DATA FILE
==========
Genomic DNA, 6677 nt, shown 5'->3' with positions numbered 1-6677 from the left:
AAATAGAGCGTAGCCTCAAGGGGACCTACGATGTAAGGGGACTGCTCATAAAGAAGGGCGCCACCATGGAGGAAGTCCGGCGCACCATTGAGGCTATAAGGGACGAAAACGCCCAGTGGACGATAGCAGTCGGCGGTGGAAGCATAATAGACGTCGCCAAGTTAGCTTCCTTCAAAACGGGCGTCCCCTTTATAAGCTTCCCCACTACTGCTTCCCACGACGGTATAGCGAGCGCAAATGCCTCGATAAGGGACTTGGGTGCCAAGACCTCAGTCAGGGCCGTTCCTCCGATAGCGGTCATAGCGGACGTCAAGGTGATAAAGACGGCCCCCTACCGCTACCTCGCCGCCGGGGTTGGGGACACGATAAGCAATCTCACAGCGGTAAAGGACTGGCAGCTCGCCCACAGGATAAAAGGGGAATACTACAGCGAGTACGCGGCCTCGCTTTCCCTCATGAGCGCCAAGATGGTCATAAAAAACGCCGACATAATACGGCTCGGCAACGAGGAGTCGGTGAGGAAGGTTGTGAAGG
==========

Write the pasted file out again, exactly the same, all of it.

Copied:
Genomic DNA, 6677 nt, shown 5'->3' with positions numbered 1-6677 from the left:
AAATAGAGCGTAGCCTCAAGGGGACCTACGATGTAAGGGGACTGCTCATAAAGAAGGGCGCCACCATGGAGGAAGTCCGGCGCACCATTGAGGCTATAAGGGACGAAAACGCCCAGTGGACGATAGCAGTCGGCGGTGGAAGCATAATAGACGTCGCCAAGTTAGCTTCCTTCAAAACGGGCGTCCCCTTTATAAGCTTCCCCACTACTGCTTCCCACGACGGTATAGCGAGCGCAAATGCCTCGATAAGGGACTTGGGTGCCAAGACCTCAGTCAGGGCCGTTCCTCCGATAGCGGTCATAGCGGACGTCAAGGTGATAAAGACGGCCCCCTACCGCTACCTCGCCGCCGGGGTTGGGGACACGATAAGCAATCTCACAGCGGTAAAGGACTGGCAGCTCGCCCACAGGATAAAAGGGGAATACTACAGCGAGTACGCGGCCTCGCTTTCCCTCATGAGCGCCAAGATGGTCATAAAAAACGCCGACATAATACGGCTCGGCAACGAGGAGTCGGTGAGGAAGGTTGTGAAGG